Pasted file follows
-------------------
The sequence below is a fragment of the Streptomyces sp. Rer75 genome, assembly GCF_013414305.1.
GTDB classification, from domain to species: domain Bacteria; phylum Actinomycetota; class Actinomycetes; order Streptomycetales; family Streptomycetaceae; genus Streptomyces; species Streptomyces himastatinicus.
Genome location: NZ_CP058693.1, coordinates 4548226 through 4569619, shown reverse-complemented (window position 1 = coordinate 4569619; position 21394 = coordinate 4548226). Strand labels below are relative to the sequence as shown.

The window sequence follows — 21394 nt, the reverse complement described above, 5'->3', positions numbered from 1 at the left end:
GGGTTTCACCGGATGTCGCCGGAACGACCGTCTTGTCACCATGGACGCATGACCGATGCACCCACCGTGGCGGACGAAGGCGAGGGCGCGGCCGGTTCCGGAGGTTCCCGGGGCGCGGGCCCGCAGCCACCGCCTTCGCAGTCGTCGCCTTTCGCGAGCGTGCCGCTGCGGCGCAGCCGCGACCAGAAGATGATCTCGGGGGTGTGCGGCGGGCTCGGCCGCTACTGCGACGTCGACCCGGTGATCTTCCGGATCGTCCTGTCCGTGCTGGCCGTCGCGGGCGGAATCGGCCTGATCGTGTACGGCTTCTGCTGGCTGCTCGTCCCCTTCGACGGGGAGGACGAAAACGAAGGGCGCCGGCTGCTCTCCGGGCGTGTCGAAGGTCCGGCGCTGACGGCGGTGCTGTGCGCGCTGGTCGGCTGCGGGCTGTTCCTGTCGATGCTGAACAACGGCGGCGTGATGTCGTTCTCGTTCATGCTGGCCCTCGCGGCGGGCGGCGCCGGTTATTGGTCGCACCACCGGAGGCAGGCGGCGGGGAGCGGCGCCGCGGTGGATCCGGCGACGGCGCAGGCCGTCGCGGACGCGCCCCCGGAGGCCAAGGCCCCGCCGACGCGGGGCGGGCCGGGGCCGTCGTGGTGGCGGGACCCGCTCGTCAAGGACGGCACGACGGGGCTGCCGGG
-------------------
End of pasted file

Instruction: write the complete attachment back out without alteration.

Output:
The sequence below is a fragment of the Streptomyces sp. Rer75 genome, assembly GCF_013414305.1.
GTDB classification, from domain to species: domain Bacteria; phylum Actinomycetota; class Actinomycetes; order Streptomycetales; family Streptomycetaceae; genus Streptomyces; species Streptomyces himastatinicus.
Genome location: NZ_CP058693.1, coordinates 4548226 through 4569619, shown reverse-complemented (window position 1 = coordinate 4569619; position 21394 = coordinate 4548226). Strand labels below are relative to the sequence as shown.

The window sequence follows — 21394 nt, the reverse complement described above, 5'->3', positions numbered from 1 at the left end:
GGGTTTCACCGGATGTCGCCGGAACGACCGTCTTGTCACCATGGACGCATGACCGATGCACCCACCGTGGCGGACGAAGGCGAGGGCGCGGCCGGTTCCGGAGGTTCCCGGGGCGCGGGCCCGCAGCCACCGCCTTCGCAGTCGTCGCCTTTCGCGAGCGTGCCGCTGCGGCGCAGCCGCGACCAGAAGATGATCTCGGGGGTGTGCGGCGGGCTCGGCCGCTACTGCGACGTCGACCCGGTGATCTTCCGGATCGTCCTGTCCGTGCTGGCCGTCGCGGGCGGAATCGGCCTGATCGTGTACGGCTTCTGCTGGCTGCTCGTCCCCTTCGACGGGGAGGACGAAAACGAAGGGCGCCGGCTGCTCTCCGGGCGTGTCGAAGGTCCGGCGCTGACGGCGGTGCTGTGCGCGCTGGTCGGCTGCGGGCTGTTCCTGTCGATGCTGAACAACGGCGGCGTGATGTCGTTCTCGTTCATGCTGGCCCTCGCGGCGGGCGGCGCCGGTTATTGGTCGCACCACCGGAGGCAGGCGGCGGGGAGCGGCGCCGCGGTGGATCCGGCGACGGCGCAGGCCGTCGCGGACGCGCCCCCGGAGGCCAAGGCCCCGCCGACGCGGGGCGGGCCGGGGCCGTCGTGGTGGCGGGACCCGCTCGTCAAGGACGGCACGACGGGGCTGCCGGG